More Scalian Slips

Mike's discussion about Scalia's "Freudian slip" re the 14th Amendment reminds me of a similar phenomenon one sometimes sees in Scalia's approach to statutory interpretation -- or, to be more precise, in Scalia's statements during oral argument in statutory cases. Consider the oral argument in Nevada v. Hibbs, the 2003 case involving a constitutional challenge to certain aspects of the Family and Medical Leave Act (FMLA). Among other things, the FMLA requires essentially all employers to grant all employees 12 weeks of family leave, and it enables employees to enforce this provision in actions for both equitable relief and money damages. Given the Court's sovereign immunity doctrine, the money damages provision is only valid against state employers if that part of the FMLA is a valid exercise of Congress's legislative authority under Section 5 of the 14th Amendment. The Hibbs Court upheld the FMLA on precisely that ground, and in doing so it stressed the ways in which the FMLA promotes gender equality and fights gender discrimination. In other words, the Court held that the FMLA is not simply a workplace benefits program enacted in the interests of interstate commerce.

Predictably, Justice Scalia dissented. For present purposes I'm less interested in what he said in his dissent than in what he said during oral argument. Inclined to view the FMLA as illegitimate Section 5 legislation, Justice Scalia told counsel for the federal government that he knew, from his own memory, what the FMLA was all about:

.... I was around at the time [the FMLA was enacted], and I remember the big -- the big discussion was whether there ought to be a Federal law that requires all employers, not States in particular, but all employers to give all workers 12 weeks of family leave if they wanted it. That was what all the discussion was. I didn't hear any discussion at the time of sex discrimination, and you present it to us as though this was the motivating factor of the legislation. I find that hard to believe.

Viet Dinh, who argued the case for the government, had a great answer: Although an earlier, unenacted precursor to the FMLA did not say anything about discrimination or equal protection, the bill that ultimately became the FMLA did stress a concern for equality. Indeed, the statement of statutory purpose explicitly says that one of the FMLA's purposes was "to promote the goal of equal employment opportunity for women and men."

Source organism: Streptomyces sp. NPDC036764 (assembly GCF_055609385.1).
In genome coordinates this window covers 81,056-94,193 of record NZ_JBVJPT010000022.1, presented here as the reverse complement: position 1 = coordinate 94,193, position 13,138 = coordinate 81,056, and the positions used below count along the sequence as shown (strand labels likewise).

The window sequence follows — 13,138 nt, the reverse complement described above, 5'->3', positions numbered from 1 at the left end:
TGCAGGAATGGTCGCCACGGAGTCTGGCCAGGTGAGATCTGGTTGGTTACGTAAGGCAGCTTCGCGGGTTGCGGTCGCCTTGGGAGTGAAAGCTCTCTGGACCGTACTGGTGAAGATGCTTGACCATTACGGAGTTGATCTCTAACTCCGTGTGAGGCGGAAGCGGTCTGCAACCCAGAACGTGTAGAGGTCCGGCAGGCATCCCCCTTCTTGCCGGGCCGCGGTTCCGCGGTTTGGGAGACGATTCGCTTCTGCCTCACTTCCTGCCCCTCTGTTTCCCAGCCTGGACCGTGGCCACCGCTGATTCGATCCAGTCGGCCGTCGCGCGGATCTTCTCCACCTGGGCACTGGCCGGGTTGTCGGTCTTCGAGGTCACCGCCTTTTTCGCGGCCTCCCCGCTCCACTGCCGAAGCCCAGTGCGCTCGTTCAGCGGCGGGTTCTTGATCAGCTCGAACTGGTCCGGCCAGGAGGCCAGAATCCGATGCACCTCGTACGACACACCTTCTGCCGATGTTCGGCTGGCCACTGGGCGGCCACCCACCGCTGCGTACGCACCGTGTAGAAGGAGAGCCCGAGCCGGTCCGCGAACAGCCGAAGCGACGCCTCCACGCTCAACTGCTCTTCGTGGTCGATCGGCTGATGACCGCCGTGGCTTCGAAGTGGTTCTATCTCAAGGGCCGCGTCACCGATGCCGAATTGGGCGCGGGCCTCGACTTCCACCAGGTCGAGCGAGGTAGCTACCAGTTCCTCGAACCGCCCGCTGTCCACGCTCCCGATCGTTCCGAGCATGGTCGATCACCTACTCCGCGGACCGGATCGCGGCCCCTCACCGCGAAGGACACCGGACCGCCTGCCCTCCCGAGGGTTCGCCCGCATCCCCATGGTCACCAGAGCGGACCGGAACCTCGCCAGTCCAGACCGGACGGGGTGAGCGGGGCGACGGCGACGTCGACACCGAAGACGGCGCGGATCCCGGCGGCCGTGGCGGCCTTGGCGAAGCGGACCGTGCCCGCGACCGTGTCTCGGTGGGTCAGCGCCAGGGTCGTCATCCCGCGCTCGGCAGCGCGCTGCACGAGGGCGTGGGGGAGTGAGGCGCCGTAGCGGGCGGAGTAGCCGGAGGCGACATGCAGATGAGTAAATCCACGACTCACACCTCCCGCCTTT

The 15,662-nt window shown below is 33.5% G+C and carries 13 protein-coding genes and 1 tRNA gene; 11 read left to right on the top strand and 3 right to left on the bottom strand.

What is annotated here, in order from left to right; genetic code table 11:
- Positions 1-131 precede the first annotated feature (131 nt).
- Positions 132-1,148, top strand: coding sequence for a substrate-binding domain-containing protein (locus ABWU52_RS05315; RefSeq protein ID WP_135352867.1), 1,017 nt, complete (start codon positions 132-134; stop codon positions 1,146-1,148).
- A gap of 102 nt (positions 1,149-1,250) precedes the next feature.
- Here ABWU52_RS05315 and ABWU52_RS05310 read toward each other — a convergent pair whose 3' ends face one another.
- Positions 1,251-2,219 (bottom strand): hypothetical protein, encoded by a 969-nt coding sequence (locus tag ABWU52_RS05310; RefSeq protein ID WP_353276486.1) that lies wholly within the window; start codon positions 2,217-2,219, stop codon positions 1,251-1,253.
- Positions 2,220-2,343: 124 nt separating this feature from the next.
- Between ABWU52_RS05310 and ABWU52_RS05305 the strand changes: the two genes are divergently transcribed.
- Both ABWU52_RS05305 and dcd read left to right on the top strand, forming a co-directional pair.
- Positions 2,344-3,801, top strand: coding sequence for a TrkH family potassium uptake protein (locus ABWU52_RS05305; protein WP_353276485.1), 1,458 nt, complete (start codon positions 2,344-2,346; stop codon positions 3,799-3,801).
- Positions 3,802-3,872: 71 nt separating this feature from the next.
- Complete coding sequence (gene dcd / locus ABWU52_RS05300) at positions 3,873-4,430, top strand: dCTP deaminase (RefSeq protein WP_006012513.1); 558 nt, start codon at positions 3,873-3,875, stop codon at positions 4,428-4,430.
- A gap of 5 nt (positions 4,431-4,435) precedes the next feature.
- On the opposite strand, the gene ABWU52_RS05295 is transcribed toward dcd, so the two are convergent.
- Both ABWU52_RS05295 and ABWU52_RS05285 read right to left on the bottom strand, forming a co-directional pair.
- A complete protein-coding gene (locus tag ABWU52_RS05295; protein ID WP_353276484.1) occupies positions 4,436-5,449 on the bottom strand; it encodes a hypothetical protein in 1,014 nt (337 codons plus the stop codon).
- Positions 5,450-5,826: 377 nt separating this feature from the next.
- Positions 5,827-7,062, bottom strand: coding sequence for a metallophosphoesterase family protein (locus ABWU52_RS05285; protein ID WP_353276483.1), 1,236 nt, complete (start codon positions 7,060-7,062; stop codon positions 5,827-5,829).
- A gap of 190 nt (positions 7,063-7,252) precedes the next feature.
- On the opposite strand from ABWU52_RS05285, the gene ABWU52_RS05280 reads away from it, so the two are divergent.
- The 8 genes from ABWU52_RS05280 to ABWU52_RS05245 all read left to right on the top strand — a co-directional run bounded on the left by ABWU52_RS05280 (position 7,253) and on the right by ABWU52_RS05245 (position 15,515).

My point here is not simply that Justice Scalia was wrong about the motivations underlying the FMLA, but that his own preconceptions led him to overlook even explicit statutory text that contradicted his purported memory of the statute's purpose. This is a nice example, then, of how a commitment to textualism in statutory interpretation does not necessarily solve the problems often attributed to purposivism and reliance on legislative history. If the problem with using legislative history is that it's like looking across a crowd and picking out your friends, the problem with textualism is that it does not necessarily stop a judge from ignoring his enemies even when they are standing right in front of him. Indeed, one might even go so far as to say that it's cases like this where recourse to legislative history could be especially useful, since it could tell the judge what Congress was actually debating and trying to address with a piece of legislation so that he is not left to rely on what he thinks he "remembers" from "being around at the time."